PROVO — Nearly 40 percent of registered Republican voters in Utah's 3rd Congressional District are undecided with Tuesday's primary between incumbent Chris Cannon and challenger John Jacob just days away.

Cannon is running television ads and both candidates are scrambling to line up influential endorsements even though it is unlikely they can change the minds of most voters or effectively craft messages to the undecided voters, consultants with both campaigns said while discussing their strategies Wednesday during a Public Relations Society of America luncheon in Provo.

"Our polls show that 38 percent haven't decided who to vote for," Jacob press secretary Hayden Hill said after the lunch.

Cannon campaign manager Nathan Rathbun confirmed during the event that a large bloc of voters are undecided, but he and Hill agreed the Cannon-Jacob race would boil down to how well the two campaigns do at getting voters who have chosen their candidates to go to the polls on Tuesday.

"This election will be won or lost based on who does better getting their voters out to vote," Rathbun said.

The turnout for the early summer primary is expected to be low, between 13 percent and 18 percent. For Jacob, the lower the better, with the hope that Cannon supporters would stay home while Jacob backers, energized by his challenge, would then cast enough ballots to push the election his way.

Cannon launched his television ad campaign Sunday night with commercials on three Salt Lake City stations. The spots have run on local cable during breaks on Fox News Network and CNN.

Cannon also has a new radio spot that slams national immigration reform groups for "their vicious smear campaign" against him. Those groups, mainly Team America, which is running a radio ad ridiculing Cannon for saying he is tough on illegal immigration, want Cannon replaced by Jacob, who they believe is stronger on the issue.

Jacob and others have tied Cannon to a Senate bill that creates a path to citizenship for illegal immigrants. They have complained that it is similar to a bill Cannon backed two years ago.

Rathbun said Wednesday that Cannon is against any path to citizenship for illegal immigrants. Instead, Cannon supports legislation that would create a guest-worker program that would allow some illegal immigrants to remain in the country for up to three years. The program would be extendable but would not provide an opportunity for citizenship, Rathbun said.

Jacob and others have called that an amnesty. Cannon has said it is not because it does not allow for citizenship and would likely require those who qualified to return to their native country at some point in the process.

In a week where Cannon has received endorsements from President Bush and first lady Laura Bush, he released a new one Wednesday from one of the toughest critics of the Senate bill and its path-to-citizenship proposal, House Judiciary Committee chairman James Sensenbrenner, R-Wis.

In a recorded message, Sensenbrenner said Cannon is "a major force in Congress."

"And long before it was fashionable, Chris Cannon was working with me to stop illegal immigration. Just about everybody in Congress is talking about immigration, but Chris Cannon is one of the few doing the heavy lifting to actually solve the problem."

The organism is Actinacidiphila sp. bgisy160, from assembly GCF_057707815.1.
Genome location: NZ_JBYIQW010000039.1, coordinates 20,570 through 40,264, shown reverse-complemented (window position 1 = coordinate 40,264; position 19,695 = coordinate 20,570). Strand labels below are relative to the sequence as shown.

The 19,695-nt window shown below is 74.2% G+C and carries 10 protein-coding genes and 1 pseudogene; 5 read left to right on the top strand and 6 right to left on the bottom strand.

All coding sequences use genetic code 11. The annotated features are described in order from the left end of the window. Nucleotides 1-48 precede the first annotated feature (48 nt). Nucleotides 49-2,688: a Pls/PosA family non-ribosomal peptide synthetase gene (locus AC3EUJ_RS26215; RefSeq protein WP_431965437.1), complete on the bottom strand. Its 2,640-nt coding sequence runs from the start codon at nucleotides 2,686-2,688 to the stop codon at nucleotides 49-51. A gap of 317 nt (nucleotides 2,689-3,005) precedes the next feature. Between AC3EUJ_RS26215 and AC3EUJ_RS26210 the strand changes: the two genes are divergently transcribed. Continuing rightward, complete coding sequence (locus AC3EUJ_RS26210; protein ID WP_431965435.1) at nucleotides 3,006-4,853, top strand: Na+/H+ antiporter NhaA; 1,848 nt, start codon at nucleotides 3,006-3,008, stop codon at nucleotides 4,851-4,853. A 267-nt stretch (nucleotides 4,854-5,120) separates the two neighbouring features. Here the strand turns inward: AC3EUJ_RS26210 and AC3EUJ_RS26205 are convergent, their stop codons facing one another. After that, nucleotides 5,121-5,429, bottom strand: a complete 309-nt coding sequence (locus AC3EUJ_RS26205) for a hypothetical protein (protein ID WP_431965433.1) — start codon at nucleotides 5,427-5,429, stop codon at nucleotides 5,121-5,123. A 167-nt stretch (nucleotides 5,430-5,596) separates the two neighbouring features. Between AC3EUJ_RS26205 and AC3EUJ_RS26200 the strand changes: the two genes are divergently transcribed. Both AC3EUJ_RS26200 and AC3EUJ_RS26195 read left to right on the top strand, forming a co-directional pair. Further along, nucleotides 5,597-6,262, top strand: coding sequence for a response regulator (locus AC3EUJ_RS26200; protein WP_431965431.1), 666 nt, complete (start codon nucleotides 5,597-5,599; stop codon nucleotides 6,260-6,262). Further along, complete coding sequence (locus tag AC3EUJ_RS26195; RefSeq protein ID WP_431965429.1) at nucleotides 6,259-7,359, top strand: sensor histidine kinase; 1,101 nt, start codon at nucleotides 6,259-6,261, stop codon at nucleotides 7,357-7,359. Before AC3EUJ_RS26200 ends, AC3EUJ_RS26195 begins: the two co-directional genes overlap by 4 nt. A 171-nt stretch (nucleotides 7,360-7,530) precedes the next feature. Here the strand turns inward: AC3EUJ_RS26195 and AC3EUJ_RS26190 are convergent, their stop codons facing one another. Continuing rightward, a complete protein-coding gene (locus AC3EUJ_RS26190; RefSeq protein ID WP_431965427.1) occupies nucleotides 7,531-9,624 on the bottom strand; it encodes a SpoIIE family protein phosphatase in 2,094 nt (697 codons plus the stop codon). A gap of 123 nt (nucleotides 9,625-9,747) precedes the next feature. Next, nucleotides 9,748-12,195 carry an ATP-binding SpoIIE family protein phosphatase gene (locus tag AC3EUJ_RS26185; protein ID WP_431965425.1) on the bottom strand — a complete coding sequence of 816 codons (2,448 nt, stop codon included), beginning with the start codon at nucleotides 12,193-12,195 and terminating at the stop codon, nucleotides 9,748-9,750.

Cannon also was endorsed Wednesday during a press conference in Salt Lake City by seven Utah state senators, 18 state representatives and 16 mayors in the district, including the mayors of Provo, West Valley City, Herriman and Orem.

Jacob has taken a hard line on illegal immigration. He is against any amnesty and any guest-worker program, Hill said.

Meanwhile, Jacob has an endorsement from the Vietnamese for Fair Immigration.

"Since 80 percent of illegal aliens are from Latin America, amnesty for illegal aliens is preferential treatment for Latino immigrants and discriminates against non-Latino immigrants. In short, amnesty is racism," VFI director Hoan Hoang said in a statement. "John Jacobs opposes this racism; it is why we endorse John Jacob for Congress."

"I appreciate the sincere support of this worthy group and echo their sentiments that the immigration problem has many facets that are often overlooked," Jacob said. "Amnesty is not the answer. It disregards the rule of law and unfairly rewards people for breaking the law by entering our country illegally."

Rathbun and Hill said they have carefully crafted their campaigns to target Republicans with a propensity for voting in primaries.

Hill said the negative Team America radio ads, which include a laugh track after each claim by Cannon that he is tough on illegal immigration, have been one of the three largest issues she's had to address.

"We support Team America and agree with some of their policies," Hill said. "They're our friends. But by law we can't talk to them or coordinate anything. And some outside groups don't understand the nuances of Utah campaigning."

The main nuance is that "Utah hates negative campaigning," she told the public relations professionals. "Utahns won't tolerate it. If you go negative, they won't like you. They want you to be their friend. They want to like you and to think you'd be a great neighbor."

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Hill tried to inoculate Jacob against backlash from a Team America-style ad. Jacob's first radio spot, which continues to run, has him explaining that he won't go negative and that if an ad doesn't include a statement from him that he approved it, he had nothing to do with it.

Cannon was in Washington, D.C., on Wednesday. The House Resource Committee approved a bill Cannon introduced in May 2005 to trade scenic, state-owned land in Grand and Uintah counties for less sensitive land owned by the Bureau of Land Management.

Revenue generated from the state land will go to public education in Utah.